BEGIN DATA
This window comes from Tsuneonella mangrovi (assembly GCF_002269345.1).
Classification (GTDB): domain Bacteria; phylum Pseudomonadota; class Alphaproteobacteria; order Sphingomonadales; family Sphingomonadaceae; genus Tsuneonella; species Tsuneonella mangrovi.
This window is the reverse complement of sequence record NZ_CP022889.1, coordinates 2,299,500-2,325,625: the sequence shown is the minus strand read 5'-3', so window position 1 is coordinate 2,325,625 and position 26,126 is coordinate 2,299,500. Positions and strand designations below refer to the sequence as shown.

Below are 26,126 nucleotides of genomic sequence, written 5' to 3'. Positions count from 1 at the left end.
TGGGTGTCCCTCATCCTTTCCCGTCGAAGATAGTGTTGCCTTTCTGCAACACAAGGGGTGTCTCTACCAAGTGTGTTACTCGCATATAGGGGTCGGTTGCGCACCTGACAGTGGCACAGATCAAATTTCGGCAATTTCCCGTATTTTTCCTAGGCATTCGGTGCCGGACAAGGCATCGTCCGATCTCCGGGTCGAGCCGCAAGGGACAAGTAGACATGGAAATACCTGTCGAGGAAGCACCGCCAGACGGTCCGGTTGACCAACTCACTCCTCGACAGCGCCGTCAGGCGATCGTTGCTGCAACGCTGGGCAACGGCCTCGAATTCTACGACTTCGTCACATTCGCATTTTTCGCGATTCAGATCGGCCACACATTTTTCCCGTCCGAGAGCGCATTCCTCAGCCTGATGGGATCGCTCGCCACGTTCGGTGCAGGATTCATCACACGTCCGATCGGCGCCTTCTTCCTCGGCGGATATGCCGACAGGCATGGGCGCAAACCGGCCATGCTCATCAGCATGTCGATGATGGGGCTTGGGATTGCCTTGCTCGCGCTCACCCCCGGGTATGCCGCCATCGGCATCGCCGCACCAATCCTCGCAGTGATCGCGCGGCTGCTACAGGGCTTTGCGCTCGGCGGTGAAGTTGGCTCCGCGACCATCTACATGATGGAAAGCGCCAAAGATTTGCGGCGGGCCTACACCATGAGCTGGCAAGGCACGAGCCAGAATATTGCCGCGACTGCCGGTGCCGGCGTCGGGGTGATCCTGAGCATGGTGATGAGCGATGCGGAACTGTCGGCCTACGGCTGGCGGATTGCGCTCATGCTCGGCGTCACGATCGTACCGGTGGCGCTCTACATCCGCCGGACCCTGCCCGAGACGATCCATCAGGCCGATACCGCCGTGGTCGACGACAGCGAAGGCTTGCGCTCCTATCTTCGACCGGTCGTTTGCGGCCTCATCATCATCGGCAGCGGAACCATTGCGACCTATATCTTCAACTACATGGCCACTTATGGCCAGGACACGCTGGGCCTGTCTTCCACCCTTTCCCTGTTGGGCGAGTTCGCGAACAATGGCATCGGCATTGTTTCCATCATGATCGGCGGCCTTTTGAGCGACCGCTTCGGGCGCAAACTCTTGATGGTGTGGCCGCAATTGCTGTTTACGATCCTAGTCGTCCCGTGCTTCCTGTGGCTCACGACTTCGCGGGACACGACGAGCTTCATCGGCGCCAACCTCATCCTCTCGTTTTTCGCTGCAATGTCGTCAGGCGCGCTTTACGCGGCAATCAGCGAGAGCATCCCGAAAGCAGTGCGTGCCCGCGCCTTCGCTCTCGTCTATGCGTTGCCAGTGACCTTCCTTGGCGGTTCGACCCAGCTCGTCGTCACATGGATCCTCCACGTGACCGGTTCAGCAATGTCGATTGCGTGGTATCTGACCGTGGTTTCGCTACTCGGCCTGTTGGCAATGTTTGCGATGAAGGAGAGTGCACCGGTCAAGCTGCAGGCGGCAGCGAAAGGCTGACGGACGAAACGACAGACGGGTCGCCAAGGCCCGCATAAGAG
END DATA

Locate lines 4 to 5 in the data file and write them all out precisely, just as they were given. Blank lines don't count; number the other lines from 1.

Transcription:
Below are 26,126 nucleotides of genomic sequence, written 5' to 3'. Positions count from 1 at the left end.
TGGGTGTCCCTCATCCTTTCCCGTCGAAGATAGTGTTGCCTTTCTGCAACACAAGGGGTGTCTCTACCAAGTGTGTTACTCGCATATAGGGGTCGGTTGCGCACCTGACAGTGGCACAGATCAAATTTCGGCAATTTCCCGTATTTTTCCTAGGCATTCGGTGCCGGACAAGGCATCGTCCGATCTCCGGGTCGAGCCGCAAGGGACAAGTAGACATGGAAATACCTGTCGAGGAAGCACCGCCAGACGGTCCGGTTGACCAACTCACTCCTCGACAGCGCCGTCAGGCGATCGTTGCTGCAACGCTGGGCAACGGCCTCGAATTCTACGACTTCGTCACATTCGCATTTTTCGCGATTCAGATCGGCCACACATTTTTCCCGTCCGAGAGCGCATTCCTCAGCCTGATGGGATCGCTCGCCACGTTCGGTGCAGGATTCATCACACGTCCGATCGGCGCCTTCTTCCTCGGCGGATATGCCGACAGGCATGGGCGCAAACCGGCCATGCTCATCAGCATGTCGATGATGGGGCTTGGGATTGCCTTGCTCGCGCTCACCCCCGGGTATGCCGCCATCGGCATCGCCGCACCAATCCTCGCAGTGATCGCGCGGCTGCTACAGGGCTTTGCGCTCGGCGGTGAAGTTGGCTCCGCGACCATCTACATGATGGAAAGCGCCAAAGATTTGCGGCGGGCCTACACCATGAGCTGGCAAGGCACGAGCCAGAATATTGCCGCGACTGCCGGTGCCGGCGTCGGGGTGATCCTGAGCATGGTGATGAGCGATGCGGAACTGTCGGCCTACGGCTGGCGGATTGCGCTCATGCTCGGCGTCACGATCGTACCGGTGGCGCTCTACATCCGCCGGACCCTGCCCGAGACGATCCATCAGGCCGATACCGCCGTGGTCGACGACAGCGAAGGCTTGCGCTCCTATCTTCGACCGGTCGTTTGCGGCCTCATCATCATCGGCAGCGGAACCATTGCGACCTATATCTTCAACTACATGGCCACTTATGGCCAGGACACGCTGGGCCTGTCTTCCACCCTTTCCCTGTTGGGCGAGTTCGCGAACAATGGCATCGGCATTGTTTCCATCATGATCGGCGGCCTTTTGAGCGACCGCTTCGGGCGCAAACTCTTGATGGTGTGGCCGCAATTGCTGTTTACGATCCTAGTCGTCCCGTGCTTCCTGTGGCTCACGACTTCGCGGGACACGACGAGCTTCATCGGCGCCAACCTCATCCTCTCGTTTTTCGCTGCAATGTCGTCAGGCGCGCTTTACGCGGCAATCAGCGAGAGCATCCCGAAAGCAGTGCGTGCCCGCGCCTTCGCTCTCGTCTATGCGTTGCCAGTGACCTTCCTTGGCGGTTCGACCCAGCTCGTCGTCACATGGATCCTCCACGTGACCGGTTCAGCAATGTCGATTGCGTGGTATCTGACCGTGGTTTCGCTACTCGGCCTGTTGGCAATGTTTGCGATGAAGGAGAGTGCACCGGTCAAGCTGCAGGCGGCAGCGAAAGGCTGACGGACGAAACGACAGACGGGTCGCCAAGGCCCGCATAAGAG